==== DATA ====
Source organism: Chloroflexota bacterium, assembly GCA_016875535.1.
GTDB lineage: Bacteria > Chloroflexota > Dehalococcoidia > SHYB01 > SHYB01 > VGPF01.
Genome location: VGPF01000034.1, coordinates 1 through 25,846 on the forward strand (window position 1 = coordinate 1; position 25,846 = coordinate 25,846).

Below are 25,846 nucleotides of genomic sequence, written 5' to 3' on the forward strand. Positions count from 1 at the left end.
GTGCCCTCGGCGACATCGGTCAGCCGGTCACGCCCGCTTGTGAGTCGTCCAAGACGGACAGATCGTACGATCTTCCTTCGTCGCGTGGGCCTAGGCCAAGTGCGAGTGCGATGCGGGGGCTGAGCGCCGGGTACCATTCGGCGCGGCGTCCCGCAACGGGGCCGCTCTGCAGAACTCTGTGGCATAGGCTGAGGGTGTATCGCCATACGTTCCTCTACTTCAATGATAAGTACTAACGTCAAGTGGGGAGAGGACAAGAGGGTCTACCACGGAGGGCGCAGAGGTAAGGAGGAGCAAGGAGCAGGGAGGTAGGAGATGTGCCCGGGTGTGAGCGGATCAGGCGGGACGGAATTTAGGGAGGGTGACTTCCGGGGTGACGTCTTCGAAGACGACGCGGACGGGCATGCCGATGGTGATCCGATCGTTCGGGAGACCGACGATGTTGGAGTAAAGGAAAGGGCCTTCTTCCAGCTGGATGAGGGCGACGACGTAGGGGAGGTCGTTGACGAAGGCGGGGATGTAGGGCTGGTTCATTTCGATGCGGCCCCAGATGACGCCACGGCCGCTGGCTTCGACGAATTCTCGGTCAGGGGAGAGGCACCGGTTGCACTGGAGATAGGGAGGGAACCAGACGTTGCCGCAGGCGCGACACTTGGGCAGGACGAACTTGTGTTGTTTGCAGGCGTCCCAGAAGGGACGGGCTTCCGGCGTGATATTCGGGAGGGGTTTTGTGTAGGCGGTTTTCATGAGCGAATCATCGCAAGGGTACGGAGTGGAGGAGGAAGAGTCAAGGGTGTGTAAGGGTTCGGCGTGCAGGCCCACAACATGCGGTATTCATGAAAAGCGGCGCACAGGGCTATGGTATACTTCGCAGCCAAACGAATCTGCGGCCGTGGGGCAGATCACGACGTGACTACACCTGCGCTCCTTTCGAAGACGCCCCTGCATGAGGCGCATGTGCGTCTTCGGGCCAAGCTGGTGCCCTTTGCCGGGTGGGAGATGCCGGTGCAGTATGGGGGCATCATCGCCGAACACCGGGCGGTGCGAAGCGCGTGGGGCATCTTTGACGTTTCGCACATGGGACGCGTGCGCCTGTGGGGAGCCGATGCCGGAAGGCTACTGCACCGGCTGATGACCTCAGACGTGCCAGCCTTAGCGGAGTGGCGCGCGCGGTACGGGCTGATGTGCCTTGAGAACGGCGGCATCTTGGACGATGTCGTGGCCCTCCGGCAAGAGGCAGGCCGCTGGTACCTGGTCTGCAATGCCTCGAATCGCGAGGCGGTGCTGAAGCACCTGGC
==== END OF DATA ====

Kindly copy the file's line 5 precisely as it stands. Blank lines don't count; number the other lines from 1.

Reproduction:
GTGCCCTCGGCGACATCGGTCAGCCGGTCACGCCCGCTTGTGAGTCGTCCAAGACGGACAGATCGTACGATCTTCCTTCGTCGCGTGGGCCTAGGCCAAGTGCGAGTGCGATGCGGGGGCTGAGCGCCGGGTACCATTCGGCGCGGCGTCCCGCAACGGGGCCGCTCTGCAGAACTCTGTGGCATAGGCTGAGGGTGTATCGCCATACGTTCCTCTACTTCAATGATAAGTACTAACGTCAAGTGGGGAGAGGACAAGAGGGTCTACCACGGAGGGCGCAGAGGTAAGGAGGAGCAAGGAGCAGGGAGGTAGGAGATGTGCCCGGGTGTGAGCGGATCAGGCGGGACGGAATTTAGGGAGGGTGACTTCCGGGGTGACGTCTTCGAAGACGACGCGGACGGGCATGCCGATGGTGATCCGATCGTTCGGGAGACCGACGATGTTGGAGTAAAGGAAAGGGCCTTCTTCCAGCTGGATGAGGGCGACGACGTAGGGGAGGTCGTTGACGAAGGCGGGGATGTAGGGCTGGTTCATTTCGATGCGGCCCCAGATGACGCCACGGCCGCTGGCTTCGACGAATTCTCGGTCAGGGGAGAGGCACCGGTTGCACTGGAGATAGGGAGGGAACCAGACGTTGCCGCAGGCGCGACACTTGGGCAGGACGAACTTGTGTTGTTTGCAGGCGTCCCAGAAGGGACGGGCTTCCGGCGTGATATTCGGGAGGGGTTTTGTGTAGGCGGTTTTCATGAGCGAATCATCGCAAGGGTACGGAGTGGAGGAGGAAGAGTCAAGGGTGTGTAAGGGTTCGGCGTGCAGGCCCACAACATGCGGTATTCATGAAAAGCGGCGCACAGGGCTATGGTATACTTCGCAGCCAAACGAATCTGCGGCCGTGGGGCAGATCACGACGTGACTACACCTGCGCTCCTTTCGAAGACGCCCCTGCATGAGGCGCATGTGCGTCTTCGGGCCAAGCTGGTGCCCTTTGCCGGGTGGGAGATGCCGGTGCAGTATGGGGGCATCATCGCCGAACACCGGGCGGTGCGAAGCGCGTGGGGCATCTTTGACGTTTCGCACATGGGACGCGTGCGCCTGTGGGGAGCCGATGCCGGAAGGCTACTGCACCGGCTGATGACCTCAGACGTGCCAGCCTTAGCGGAGTGGCGCGCGCGGTACGGGCTGATGTGCCTTGAGAACGGCGGCATCTTGGACGATGTCGTGGCCCTCCGGCAAGAGGCAGGCCGCTGGTACCTGGTCTGCAATGCCTCGAATCGCGAGGCGGTGCTGAAGCACCTGGC